Tipping Pitches: Fatherhood: Mr. Mom Meets ET


Tuesday, October 13, 2009

Fatherhood: Mr. Mom Meets ET

email to friend edit
My blog's been nonexistent since last Friday. In fact, my social networking presence has completely disappeared. Couldn't stay committed, eh?

No, not the case. Fatherhood, people. Fatherhood.

Starting Friday, I became Mr. Mom when my wife hopped a plane for her 10-year college reunion. It's the way we do in this family. I went by myself for my 10-year, she goes by herself for her own. Really works the best that way. If we both go back, we're stuck worrying about the kids. This way, we know all is well.

So, three days, no big deal. And my in-laws came out to help on Saturday and Sunday since I had a Saturday board meeting to attend, and, well, I could use the help.

Then Lisa got home Sunday night. She was rough. And it wasn't hung-over, talking-too-loud, hanging-out-in-smoky-bars rough. She was sick.

Turns out she has the flu. May even be H1N1. House went into freaking lock-down. It was like on ET when they ripped out all of the plastic curtains and space suits. My wife was sick. But that bug was stopping there.

We felt we had a good shot since it's not like she'd been hanging out with it here. She was in the house for a couple of hours, slept in our room, and went to the doctor. That was it.

So the wife was home, but she wasn't. Sucked for all of us really. She missed the kids, we all had missed her. Then no one got to see one another.

Oh, and it's Fall Break. So let's be honest, I can't really work with three kids running around. The two oldest ones are no big deal. The baby? Please. That's 24-7 maintenance.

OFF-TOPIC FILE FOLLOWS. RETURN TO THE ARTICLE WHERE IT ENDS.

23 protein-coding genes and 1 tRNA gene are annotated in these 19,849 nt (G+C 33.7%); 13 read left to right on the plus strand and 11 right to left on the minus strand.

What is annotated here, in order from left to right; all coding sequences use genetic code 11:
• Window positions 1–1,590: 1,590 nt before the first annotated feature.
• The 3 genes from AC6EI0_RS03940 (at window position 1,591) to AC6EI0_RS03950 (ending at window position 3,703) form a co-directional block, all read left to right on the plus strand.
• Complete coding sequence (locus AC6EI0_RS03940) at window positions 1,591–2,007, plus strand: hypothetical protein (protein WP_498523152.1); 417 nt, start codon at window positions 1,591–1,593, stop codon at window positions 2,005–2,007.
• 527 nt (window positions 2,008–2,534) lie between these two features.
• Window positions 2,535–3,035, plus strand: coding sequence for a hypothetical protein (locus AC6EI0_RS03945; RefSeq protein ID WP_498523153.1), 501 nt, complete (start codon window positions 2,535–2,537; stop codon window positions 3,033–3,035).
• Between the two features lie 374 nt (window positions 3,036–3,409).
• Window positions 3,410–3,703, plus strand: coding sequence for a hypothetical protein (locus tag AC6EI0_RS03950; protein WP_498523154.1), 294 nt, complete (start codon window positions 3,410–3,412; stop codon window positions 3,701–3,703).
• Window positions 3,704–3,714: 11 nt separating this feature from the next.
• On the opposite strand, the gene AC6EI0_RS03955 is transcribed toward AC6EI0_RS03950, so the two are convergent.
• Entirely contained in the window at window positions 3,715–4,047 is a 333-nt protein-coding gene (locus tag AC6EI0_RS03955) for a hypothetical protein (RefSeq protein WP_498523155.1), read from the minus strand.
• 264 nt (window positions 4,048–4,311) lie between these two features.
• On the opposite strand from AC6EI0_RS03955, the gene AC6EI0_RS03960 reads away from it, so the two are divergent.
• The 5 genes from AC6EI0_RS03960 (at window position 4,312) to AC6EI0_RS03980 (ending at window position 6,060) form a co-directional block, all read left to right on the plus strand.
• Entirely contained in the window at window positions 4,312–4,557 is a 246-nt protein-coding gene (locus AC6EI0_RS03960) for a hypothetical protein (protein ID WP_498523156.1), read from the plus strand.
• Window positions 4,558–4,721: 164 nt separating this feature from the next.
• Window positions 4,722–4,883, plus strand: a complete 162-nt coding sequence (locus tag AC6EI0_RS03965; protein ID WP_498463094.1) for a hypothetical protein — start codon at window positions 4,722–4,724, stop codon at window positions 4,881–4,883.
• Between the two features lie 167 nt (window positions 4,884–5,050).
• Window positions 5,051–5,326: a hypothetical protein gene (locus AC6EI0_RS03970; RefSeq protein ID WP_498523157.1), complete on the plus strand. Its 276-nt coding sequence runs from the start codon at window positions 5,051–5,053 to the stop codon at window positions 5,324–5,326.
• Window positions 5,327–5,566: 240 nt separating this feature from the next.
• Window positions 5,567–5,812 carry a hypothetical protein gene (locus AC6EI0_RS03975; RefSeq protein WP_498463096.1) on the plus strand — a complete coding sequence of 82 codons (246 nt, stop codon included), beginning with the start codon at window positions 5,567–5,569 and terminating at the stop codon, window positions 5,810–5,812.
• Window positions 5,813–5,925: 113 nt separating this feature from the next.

I turned my back for a few minutes and everything was pulled from the cabinets and thrown on the kitchen floor. Turned around for a few more minutes and every book in the office is off of the shelves. The kid is trouble. Funny trouble, but still trouble.

His older brothers know this, so they wanted to do their part to help and locked him out of the office. Problem was that I wasn't in the office at the time. No one was. So we were then locked out.

A paperclip and piece of Hubba Bubba later, and I McGyvered my way back in. But it's an example of what I'm up against without a healthy wife.

It's also tough for the older two since they can't play with any of their friends. Even though none of us have any symptoms, we can't risk it. This illness isn't spreading.

So we've become hermits the past couple of days, and I finally had to order Michael and PW to play outside today. But play in the back yard. No friends there.

"Can we play baseball in front?" Only if you play by yourselves. No friends. We can't get them sick.

I trusted them.

Starting to realize that we're getting to that age when trust needs to be reconsidered.

I'm in my office at one point, trying to do some work while JJ is napping when I hear some screaming. Not sure if it's crying or what it is, but it sounds like PW's hourly freak-out.

I open the garage door to emptiness and silence. Call to the boys, Michael wanders over.

"What's going on? Is everyone ok?" I ask.

"Yeah." Michael responds, sheepishly.